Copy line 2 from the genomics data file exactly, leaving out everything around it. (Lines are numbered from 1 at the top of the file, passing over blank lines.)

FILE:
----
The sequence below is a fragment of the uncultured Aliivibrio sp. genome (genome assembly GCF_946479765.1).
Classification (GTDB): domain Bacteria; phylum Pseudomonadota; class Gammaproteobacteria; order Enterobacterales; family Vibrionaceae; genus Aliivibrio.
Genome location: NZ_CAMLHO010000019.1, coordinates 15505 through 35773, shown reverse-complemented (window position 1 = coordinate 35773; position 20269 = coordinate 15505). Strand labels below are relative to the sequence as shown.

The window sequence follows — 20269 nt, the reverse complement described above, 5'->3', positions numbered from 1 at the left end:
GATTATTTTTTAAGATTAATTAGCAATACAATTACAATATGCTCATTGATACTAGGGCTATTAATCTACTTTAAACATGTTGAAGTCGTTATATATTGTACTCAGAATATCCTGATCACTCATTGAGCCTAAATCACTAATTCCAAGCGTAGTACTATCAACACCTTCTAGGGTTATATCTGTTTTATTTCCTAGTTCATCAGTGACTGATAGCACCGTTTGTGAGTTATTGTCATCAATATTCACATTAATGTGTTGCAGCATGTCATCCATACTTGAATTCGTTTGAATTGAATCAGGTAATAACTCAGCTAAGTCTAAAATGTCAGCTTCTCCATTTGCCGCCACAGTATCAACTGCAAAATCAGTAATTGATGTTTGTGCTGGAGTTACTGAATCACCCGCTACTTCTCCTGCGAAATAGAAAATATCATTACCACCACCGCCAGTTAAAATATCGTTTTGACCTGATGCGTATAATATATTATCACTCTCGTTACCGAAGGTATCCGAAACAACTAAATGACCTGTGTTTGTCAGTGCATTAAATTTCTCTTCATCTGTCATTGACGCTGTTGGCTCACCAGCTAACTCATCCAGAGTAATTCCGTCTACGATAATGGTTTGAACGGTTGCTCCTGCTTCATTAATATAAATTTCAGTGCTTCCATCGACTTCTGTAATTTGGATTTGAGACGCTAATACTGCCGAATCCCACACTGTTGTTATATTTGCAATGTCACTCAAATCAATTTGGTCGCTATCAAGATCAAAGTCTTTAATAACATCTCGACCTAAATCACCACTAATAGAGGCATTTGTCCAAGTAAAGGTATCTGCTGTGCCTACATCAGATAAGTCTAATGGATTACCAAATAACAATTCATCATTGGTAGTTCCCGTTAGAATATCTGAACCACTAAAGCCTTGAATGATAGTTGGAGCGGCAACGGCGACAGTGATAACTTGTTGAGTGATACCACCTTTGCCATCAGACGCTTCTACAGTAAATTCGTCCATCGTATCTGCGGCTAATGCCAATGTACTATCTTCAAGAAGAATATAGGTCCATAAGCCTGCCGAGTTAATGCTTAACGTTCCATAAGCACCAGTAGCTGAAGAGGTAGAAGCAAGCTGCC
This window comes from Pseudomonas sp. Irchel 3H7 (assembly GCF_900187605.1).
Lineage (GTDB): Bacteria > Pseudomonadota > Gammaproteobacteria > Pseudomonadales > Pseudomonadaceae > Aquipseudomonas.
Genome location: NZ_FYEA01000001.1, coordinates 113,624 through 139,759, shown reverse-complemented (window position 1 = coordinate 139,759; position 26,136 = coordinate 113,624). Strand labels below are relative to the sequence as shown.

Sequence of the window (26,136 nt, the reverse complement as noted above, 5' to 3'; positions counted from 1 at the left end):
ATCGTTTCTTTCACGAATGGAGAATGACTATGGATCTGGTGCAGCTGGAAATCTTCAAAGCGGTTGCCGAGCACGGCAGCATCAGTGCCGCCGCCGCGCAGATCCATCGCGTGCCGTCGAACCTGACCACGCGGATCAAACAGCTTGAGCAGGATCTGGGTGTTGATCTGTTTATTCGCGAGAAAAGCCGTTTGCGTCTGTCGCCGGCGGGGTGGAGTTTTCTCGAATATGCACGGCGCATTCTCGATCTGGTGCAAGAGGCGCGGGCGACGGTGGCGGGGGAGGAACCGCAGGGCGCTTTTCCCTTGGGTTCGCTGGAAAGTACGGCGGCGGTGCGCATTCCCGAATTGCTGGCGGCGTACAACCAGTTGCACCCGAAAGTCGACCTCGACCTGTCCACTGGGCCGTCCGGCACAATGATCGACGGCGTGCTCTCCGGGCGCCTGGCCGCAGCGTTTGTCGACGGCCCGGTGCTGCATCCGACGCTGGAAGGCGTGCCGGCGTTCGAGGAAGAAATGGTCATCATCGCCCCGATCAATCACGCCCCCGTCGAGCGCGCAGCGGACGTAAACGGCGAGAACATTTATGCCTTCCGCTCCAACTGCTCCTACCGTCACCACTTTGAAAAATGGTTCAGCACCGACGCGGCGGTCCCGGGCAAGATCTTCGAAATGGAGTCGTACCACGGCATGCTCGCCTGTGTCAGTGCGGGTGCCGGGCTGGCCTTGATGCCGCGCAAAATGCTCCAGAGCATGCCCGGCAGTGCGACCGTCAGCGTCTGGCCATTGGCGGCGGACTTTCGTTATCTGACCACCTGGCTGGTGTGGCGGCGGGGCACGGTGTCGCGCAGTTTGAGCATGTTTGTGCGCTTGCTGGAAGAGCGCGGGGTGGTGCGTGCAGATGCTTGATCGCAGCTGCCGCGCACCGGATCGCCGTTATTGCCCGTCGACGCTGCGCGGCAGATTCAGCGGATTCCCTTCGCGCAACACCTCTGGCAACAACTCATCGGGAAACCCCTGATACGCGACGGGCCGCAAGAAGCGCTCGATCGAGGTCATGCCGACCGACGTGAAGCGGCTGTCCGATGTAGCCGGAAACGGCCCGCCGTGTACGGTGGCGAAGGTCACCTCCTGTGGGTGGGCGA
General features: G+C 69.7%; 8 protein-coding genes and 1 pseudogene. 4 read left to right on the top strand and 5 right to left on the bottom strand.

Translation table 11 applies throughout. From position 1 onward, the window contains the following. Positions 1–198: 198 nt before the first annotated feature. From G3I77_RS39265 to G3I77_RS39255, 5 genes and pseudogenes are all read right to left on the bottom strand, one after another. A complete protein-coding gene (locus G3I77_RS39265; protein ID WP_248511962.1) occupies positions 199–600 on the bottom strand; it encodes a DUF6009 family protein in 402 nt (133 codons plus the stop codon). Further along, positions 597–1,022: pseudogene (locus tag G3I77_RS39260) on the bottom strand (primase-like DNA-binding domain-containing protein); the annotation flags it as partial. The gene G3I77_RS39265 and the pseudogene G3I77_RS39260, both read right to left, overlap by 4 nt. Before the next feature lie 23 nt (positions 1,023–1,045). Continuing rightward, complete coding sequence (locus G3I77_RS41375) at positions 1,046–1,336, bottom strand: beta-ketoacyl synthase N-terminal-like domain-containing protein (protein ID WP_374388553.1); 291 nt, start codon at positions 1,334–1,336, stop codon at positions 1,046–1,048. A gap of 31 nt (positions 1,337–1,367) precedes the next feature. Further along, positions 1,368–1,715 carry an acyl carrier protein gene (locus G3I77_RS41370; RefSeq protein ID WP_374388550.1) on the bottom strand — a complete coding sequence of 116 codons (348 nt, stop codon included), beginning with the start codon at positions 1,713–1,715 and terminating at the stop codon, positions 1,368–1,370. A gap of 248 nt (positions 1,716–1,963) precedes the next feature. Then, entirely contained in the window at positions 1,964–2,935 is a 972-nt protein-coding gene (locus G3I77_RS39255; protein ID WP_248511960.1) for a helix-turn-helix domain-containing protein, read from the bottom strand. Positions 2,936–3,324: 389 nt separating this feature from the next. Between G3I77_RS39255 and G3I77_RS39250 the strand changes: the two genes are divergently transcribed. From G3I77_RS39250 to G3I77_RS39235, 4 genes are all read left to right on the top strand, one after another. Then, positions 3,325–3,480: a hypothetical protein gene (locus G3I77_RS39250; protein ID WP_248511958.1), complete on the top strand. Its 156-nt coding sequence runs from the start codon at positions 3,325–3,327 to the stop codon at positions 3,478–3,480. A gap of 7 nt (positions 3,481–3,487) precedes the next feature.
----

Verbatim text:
Classification (GTDB): domain Bacteria; phylum Pseudomonadota; class Gammaproteobacteria; order Enterobacterales; family Vibrionaceae; genus Aliivibrio.